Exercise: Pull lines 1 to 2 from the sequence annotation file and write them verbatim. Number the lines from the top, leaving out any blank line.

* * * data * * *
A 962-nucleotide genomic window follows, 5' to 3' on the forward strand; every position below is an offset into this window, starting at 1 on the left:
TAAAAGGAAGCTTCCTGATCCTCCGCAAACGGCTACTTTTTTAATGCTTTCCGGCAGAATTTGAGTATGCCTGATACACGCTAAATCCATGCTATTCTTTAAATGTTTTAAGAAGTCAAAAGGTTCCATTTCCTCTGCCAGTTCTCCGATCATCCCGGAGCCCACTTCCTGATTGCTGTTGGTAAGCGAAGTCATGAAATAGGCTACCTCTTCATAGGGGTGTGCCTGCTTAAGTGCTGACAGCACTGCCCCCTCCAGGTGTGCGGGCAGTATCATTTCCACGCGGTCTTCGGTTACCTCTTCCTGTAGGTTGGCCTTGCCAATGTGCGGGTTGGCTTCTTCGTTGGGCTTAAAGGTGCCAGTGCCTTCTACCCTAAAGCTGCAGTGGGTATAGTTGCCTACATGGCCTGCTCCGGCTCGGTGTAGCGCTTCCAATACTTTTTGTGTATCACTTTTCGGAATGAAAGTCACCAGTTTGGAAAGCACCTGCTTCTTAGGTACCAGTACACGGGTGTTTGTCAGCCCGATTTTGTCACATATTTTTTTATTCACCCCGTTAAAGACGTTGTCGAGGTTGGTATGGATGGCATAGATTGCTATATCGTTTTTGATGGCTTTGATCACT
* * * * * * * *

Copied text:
A 962-nucleotide genomic window follows, 5' to 3' on the forward strand; every position below is an offset into this window, starting at 1 on the left:
TAAAAGGAAGCTTCCTGATCCTCCGCAAACGGCTACTTTTTTAATGCTTTCCGGCAGAATTTGAGTATGCCTGATACACGCTAAATCCATGCTATTCTTTAAATGTTTTAAGAAGTCAAAAGGTTCCATTTCCTCTGCCAGTTCTCCGATCATCCCGGAGCCCACTTCCTGATTGCTGTTGGTAAGCGAAGTCATGAAATAGGCTACCTCTTCATAGGGGTGTGCCTGCTTAAGTGCTGACAGCACTGCCCCCTCCAGGTGTGCGGGCAGTATCATTTCCACGCGGTCTTCGGTTACCTCTTCCTGTAGGTTGGCCTTGCCAATGTGCGGGTTGGCTTCTTCGTTGGGCTTAAAGGTGCCAGTGCCTTCTACCCTAAAGCTGCAGTGGGTATAGTTGCCTACATGGCCTGCTCCGGCTCGGTGTAGCGCTTCCAATACTTTTTGTGTATCACTTTTCGGAATGAAAGTCACCAGTTTGGAAAGCACCTGCTTCTTAGGTACCAGTACACGGGTGTTTGTCAGCCCGATTTTGTCACATATTTTTTTATTCACCCCGTTAAAGACGTTGTCGAGGTTGGTATGGATGGCATAGATTGCTATATCGTTTTTGATGGCTTTGATCACT